Cicuyé

The ruin of Cicuye in Pecos Pueblo National Monument
An excavated part of the ruin of Cicuye

Located at the midpoint in a natural passage through the southern Sangre de Cristo Mountains, Cicuyé was an economic power, dominating trade between the Rio Grande Pueblos to the west and the Plains Indians to the east. Due to those trade connections with tribes from the Plains, Cicuye Pueblo became one of the largest and most prosperous settlements in the Puebloan world, rivaled only by Picuris Pueblo to the north.

Describing Cicuyé in 1584, a Spanish conquistador wrote that it was on a "high and narrow hill, enclosed on both sides by two streams and many trees. The hill itself is cleared of trees... It has the greatest and best buildings of these provinces and is most thickly settled... They possess quantities of maize, cotton, beans, and squash. [The pueblo] is enclosed and protected by a wall and large houses, and by tiers of walkways which look out on the countryside. On these they keep their offensive and defensive arms: bows, arrows, shields, spears, and war clubs." The people of Cicuyé had obviously learned that the Plains Indians they sometimes traded with could be very unpredictable at times. The neighboring pueblos viewed Cicuyé as a dominant political, economic and military force in their world. The Spaniards soon learned that Cicuyé could be a powerful ally, or a determined enemy.

About 800 CE, the first inhabitants in the area were hunter-gatherers who lived in pit houses along the drainages. It was around 1100 that the first rock-and-mud villages began to appear. About two dozen of these villages were built in the vicinity before things changed radically in the 1300's. Within one generation, most of the outlying villages were abandoned with everyone moving into the defensible position where the remains of Cicuyé still stand. The time period is concurrent with the arrival in the area of the nomadic and marauding Apaches, Navajos, Utes and Comanches. By 1450, Cicuyé had grown into a 5-story, well planned frontier fortress housing maybe 2,000 people.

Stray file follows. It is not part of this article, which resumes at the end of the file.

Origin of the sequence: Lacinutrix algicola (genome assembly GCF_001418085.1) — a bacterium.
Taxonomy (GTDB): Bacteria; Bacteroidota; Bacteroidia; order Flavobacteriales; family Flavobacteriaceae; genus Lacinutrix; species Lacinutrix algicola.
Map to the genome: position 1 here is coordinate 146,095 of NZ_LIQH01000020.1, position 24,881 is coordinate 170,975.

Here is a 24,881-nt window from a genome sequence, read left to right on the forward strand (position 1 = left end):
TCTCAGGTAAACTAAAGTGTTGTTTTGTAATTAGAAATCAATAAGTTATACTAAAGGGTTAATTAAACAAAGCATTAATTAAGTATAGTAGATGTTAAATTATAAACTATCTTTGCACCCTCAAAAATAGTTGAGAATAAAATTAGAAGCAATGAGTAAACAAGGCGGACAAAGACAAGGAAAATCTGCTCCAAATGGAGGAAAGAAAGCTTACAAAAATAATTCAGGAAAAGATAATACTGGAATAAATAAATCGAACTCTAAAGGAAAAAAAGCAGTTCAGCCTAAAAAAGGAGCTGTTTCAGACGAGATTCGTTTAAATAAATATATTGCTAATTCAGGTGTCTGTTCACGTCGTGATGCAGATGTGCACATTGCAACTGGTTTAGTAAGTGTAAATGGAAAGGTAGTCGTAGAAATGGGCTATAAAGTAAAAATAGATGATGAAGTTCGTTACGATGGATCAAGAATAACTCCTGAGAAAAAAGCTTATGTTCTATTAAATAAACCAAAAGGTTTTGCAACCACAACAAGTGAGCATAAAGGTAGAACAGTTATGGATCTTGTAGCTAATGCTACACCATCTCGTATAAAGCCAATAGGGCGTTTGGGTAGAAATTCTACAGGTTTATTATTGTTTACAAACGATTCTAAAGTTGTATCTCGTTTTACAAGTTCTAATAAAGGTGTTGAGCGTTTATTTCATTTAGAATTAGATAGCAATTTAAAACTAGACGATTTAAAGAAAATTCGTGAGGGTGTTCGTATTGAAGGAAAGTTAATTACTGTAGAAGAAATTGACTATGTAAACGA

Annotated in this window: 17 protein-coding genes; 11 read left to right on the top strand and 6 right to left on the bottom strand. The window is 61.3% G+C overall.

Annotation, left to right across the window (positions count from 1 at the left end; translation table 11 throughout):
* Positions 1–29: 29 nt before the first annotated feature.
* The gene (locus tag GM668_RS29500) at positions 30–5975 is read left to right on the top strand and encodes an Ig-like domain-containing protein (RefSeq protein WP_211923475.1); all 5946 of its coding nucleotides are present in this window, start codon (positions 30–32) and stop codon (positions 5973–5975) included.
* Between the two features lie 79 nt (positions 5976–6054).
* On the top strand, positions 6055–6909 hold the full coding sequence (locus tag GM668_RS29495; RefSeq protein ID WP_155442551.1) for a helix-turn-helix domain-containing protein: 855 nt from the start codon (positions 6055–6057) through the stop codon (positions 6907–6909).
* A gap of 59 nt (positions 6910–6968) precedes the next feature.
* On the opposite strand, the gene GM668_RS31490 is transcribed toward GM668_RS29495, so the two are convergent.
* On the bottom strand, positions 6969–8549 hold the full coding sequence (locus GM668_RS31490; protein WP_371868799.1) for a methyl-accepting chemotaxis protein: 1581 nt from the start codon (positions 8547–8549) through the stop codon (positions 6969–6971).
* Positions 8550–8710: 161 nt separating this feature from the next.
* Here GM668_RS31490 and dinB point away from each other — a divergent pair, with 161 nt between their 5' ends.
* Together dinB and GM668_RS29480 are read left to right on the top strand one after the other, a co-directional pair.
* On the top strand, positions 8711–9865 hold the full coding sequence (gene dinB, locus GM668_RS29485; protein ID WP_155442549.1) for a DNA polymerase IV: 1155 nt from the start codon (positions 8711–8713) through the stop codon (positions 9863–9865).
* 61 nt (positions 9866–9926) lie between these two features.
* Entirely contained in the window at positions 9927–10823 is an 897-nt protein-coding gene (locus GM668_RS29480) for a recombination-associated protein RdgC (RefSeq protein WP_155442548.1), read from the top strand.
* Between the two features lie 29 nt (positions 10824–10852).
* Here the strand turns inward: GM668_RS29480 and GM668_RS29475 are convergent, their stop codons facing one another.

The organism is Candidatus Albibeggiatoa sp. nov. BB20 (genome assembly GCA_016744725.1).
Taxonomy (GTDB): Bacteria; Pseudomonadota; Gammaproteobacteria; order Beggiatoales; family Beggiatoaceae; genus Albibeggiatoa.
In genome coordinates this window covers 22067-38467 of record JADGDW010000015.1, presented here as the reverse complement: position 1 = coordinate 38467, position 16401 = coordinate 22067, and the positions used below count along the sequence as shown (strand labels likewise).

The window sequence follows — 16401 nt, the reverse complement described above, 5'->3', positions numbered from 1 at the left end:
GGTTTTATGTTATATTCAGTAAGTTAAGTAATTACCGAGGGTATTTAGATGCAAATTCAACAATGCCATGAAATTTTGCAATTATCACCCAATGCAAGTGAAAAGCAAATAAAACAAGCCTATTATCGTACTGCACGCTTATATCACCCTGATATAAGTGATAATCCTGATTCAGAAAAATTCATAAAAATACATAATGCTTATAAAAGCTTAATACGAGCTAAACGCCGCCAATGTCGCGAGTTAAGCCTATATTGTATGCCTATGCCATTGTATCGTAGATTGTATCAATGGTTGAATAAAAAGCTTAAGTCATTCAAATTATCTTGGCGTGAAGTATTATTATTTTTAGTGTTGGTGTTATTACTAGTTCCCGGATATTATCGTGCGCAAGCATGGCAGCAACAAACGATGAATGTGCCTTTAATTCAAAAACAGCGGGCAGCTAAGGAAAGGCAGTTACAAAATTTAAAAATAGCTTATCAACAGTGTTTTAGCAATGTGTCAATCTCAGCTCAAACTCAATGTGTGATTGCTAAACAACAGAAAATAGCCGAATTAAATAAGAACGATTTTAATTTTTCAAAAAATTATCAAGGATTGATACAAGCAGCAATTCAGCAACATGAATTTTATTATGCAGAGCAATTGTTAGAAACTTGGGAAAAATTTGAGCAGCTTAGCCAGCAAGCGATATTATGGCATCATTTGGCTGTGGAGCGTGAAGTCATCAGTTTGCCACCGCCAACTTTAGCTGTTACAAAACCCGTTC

The people of Cicuyé were excellent farmers, growing abundant crops in the topsoils collected by check dams they built in the drainages to slow the rain and snow runoff. When Francisco Vasquez de Coronado came through with his men in 1541, he estimated that the pueblo's storerooms held a three-year supply of corn alone.

Outlying ruins from the main pueblo of Cicuye
These ruins are outside the main pueblo construction and were discovered underneath the pueblo's huge trash pile
Ruins of the more ancient village Cicuyé was built on top of
Remains of the rock-and-mud village that was here before the pueblo itself was built

In 1536, Cabeza de Vaca stumbled his way back into Mexico after being shipwrecked and wandering all over New Spain's northern frontier. He told stories of tantalizing legends and rich cities further north: the famous "Seven Cities of Cibola."

In 1540, Francisco Vasquez de Coronado led an army of 1,200 men (and a flock of Franciscan missionaries) northward out of Mexico in search of those legendary treasures. Six months into the journey, he found "Cibola" (a cluster of Zuni pueblos near present-day Gallup). As there was a three-day ceremony just concluding within the village, the Zuni weren't particularly welcoming. Coronado didn't like that so he attacked them. After a fierce battle, his troops took over Háwikuh, the principal Zuni village, and raided their food stores for his famished soldiers.

As the Spaniards were only interested in finding easy gold to plunder and the Zunis had none, Coronado somehow communicated with the Zuni chieftains and was told to go east.

Coronado's next stop was at the pueblo of Kuaua, about 70 miles east of Hawikuh. He and his men camped out for a few days, looted the pueblo's food stores, ravaged the nearby farmlands and then moved on.